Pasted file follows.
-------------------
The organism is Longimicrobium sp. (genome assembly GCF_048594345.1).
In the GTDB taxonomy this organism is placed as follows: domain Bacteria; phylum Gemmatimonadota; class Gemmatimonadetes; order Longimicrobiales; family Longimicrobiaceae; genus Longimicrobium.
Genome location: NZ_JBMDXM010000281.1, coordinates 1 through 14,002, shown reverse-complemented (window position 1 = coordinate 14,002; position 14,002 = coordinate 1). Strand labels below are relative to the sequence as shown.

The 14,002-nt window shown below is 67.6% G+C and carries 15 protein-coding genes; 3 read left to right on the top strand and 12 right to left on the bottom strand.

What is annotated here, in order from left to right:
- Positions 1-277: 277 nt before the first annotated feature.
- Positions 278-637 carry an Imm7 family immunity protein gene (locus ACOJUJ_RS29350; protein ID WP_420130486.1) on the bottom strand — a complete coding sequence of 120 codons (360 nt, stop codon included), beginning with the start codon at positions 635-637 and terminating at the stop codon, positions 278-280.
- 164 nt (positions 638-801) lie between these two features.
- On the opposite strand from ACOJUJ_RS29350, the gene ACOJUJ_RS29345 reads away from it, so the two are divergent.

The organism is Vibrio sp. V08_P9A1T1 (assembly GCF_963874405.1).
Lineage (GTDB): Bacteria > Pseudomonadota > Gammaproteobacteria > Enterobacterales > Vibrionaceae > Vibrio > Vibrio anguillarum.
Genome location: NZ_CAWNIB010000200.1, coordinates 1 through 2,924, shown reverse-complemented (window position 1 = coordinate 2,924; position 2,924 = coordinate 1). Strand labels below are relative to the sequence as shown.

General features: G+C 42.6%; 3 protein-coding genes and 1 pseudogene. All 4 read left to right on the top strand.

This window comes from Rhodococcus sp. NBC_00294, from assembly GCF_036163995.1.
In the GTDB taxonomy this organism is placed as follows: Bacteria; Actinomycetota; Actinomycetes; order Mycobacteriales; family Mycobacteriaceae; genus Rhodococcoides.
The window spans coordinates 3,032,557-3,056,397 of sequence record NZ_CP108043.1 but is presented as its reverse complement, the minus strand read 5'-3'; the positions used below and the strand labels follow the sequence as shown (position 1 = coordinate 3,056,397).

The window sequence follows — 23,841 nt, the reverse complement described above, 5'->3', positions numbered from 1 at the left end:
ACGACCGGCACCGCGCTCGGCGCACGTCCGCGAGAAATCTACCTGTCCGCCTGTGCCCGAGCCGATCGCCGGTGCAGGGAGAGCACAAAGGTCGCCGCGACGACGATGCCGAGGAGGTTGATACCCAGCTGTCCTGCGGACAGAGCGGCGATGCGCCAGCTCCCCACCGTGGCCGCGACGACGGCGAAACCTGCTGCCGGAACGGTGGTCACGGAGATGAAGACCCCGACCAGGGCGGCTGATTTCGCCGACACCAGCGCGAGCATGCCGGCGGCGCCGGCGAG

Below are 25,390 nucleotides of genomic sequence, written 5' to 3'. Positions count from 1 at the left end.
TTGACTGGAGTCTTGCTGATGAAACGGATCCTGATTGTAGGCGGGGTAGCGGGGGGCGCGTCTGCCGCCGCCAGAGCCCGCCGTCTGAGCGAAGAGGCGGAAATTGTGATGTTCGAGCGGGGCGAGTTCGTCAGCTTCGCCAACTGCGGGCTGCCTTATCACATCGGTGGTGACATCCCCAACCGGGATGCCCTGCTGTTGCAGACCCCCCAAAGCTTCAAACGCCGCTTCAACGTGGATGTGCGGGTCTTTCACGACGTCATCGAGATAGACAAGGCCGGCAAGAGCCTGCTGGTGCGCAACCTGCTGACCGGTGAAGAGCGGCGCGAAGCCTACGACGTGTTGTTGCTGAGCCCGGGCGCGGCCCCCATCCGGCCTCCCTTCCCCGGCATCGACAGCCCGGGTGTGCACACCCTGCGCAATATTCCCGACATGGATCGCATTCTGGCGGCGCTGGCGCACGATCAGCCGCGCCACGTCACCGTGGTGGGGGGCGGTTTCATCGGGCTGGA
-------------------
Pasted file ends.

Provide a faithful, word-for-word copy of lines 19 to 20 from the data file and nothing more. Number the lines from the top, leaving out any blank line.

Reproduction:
Below are 25,390 nucleotides of genomic sequence, written 5' to 3'. Positions count from 1 at the left end.
TTGACTGGAGTCTTGCTGATGAAACGGATCCTGATTGTAGGCGGGGTAGCGGGGGGCGCGTCTGCCGCCGCCAGAGCCCGCCGTCTGAGCGAAGAGGCGGAAATTGTGATGTTCGAGCGGGGCGAGTTCGTCAGCTTCGCCAACTGCGGGCTGCCTTATCACATCGGTGGTGACATCCCCAACCGGGATGCCCTGCTGTTGCAGACCCCCCAAAGCTTCAAACGCCGCTTCAACGTGGATGTGCGGGTCTTTCACGACGTCATCGAGATAGACAAGGCCGGCAAGAGCCTGCTGGTGCGCAACCTGCTGACCGGTGAAGAGCGGCGCGAAGCCTACGACGTGTTGTTGCTGAGCCCGGGCGCGGCCCCCATCCGGCCTCCCTTCCCCGGCATCGACAGCCCGGGTGTGCACACCCTGCGCAATATTCCCGACATGGATCGCATTCTGGCGGCGCTGGCGCACGATCAGCCGCGCCACGTCACCGTGGTGGGGGGCGGTTTCATCGGGCTGGA